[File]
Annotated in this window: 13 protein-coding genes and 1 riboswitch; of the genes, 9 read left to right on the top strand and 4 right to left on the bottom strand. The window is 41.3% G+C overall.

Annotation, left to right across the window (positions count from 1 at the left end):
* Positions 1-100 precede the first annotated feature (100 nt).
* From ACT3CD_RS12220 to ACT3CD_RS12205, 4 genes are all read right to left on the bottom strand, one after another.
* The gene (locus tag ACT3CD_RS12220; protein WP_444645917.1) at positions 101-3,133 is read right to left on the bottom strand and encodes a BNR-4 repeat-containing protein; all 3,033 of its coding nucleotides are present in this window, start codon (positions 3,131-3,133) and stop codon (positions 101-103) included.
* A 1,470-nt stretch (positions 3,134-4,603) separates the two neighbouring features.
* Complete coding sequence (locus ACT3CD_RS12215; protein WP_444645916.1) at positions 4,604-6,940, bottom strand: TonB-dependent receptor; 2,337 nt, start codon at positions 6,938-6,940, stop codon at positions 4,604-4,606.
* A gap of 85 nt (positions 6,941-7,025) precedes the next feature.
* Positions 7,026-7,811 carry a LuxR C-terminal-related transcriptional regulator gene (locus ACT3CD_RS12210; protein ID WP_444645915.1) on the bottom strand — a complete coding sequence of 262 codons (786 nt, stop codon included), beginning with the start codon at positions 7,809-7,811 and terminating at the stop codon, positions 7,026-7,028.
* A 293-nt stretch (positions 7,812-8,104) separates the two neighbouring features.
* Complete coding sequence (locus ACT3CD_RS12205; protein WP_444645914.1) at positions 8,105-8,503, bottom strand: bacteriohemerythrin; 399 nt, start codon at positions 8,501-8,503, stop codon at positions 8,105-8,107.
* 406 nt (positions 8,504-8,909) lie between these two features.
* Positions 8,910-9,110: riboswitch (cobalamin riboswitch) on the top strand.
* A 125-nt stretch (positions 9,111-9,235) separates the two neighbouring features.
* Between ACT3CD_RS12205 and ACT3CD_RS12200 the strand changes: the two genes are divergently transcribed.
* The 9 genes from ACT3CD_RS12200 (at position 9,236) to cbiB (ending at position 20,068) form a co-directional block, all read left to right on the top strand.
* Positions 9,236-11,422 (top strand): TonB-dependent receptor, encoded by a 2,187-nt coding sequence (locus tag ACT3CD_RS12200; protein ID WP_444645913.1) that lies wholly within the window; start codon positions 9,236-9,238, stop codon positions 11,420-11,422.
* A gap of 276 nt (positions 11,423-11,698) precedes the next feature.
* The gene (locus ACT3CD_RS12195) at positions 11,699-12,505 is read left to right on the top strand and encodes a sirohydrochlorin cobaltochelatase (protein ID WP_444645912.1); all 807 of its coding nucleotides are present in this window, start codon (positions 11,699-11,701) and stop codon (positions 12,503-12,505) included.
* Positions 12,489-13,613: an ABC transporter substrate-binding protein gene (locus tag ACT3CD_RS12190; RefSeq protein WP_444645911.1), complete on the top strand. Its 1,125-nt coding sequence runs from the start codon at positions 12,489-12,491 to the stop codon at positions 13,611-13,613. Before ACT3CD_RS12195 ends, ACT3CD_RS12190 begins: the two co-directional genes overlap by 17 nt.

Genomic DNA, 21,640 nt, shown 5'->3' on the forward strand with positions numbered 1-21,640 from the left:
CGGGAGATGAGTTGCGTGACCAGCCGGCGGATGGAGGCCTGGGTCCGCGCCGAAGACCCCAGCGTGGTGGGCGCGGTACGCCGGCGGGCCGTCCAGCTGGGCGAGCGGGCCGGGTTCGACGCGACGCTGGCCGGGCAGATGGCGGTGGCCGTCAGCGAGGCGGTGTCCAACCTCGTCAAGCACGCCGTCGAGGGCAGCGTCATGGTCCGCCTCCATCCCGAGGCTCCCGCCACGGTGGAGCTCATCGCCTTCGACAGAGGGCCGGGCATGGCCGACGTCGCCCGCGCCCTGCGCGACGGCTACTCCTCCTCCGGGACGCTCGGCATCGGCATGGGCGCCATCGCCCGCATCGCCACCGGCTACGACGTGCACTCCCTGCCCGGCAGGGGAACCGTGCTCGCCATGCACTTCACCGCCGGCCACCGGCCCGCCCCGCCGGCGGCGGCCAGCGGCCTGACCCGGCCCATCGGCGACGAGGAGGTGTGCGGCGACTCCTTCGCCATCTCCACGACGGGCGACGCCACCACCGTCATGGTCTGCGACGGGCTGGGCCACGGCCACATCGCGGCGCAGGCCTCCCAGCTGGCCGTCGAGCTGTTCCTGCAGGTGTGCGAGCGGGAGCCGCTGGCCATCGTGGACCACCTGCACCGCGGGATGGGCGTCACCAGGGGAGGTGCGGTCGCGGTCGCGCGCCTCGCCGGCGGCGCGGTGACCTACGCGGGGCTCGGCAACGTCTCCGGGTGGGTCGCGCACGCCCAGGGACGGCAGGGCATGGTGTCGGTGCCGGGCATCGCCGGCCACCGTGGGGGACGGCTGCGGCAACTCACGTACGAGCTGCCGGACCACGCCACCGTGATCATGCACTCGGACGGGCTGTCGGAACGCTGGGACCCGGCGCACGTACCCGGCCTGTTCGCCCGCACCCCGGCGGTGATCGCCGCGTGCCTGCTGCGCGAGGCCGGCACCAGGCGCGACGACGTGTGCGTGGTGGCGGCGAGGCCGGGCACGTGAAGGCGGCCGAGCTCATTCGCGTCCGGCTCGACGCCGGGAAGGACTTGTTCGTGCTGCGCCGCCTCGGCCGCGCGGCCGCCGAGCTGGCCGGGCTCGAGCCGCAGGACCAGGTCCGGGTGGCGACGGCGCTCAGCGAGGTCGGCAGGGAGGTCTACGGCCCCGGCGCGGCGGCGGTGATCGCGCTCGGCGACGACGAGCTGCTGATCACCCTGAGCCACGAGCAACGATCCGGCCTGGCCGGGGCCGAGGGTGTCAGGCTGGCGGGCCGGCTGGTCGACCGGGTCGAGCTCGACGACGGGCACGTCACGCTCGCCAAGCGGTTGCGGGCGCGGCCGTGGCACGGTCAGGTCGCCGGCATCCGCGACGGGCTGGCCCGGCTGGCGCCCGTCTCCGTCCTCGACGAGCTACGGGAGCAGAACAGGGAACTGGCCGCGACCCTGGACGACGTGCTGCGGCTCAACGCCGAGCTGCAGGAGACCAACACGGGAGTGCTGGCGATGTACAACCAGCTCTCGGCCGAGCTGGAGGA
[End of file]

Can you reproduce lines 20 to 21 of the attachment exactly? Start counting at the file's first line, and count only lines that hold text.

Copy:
* Positions 12,489-13,613: an ABC transporter substrate-binding protein gene (locus tag ACT3CD_RS12190; RefSeq protein WP_444645911.1), complete on the top strand. Its 1,125-nt coding sequence runs from the start codon at positions 12,489-12,491 to the stop codon at positions 13,611-13,613. Before ACT3CD_RS12195 ends, ACT3CD_RS12190 begins: the two co-directional genes overlap by 17 nt.

Genomic DNA, 21,640 nt, shown 5'->3' on the forward strand with positions numbered 1-21,640 from the left: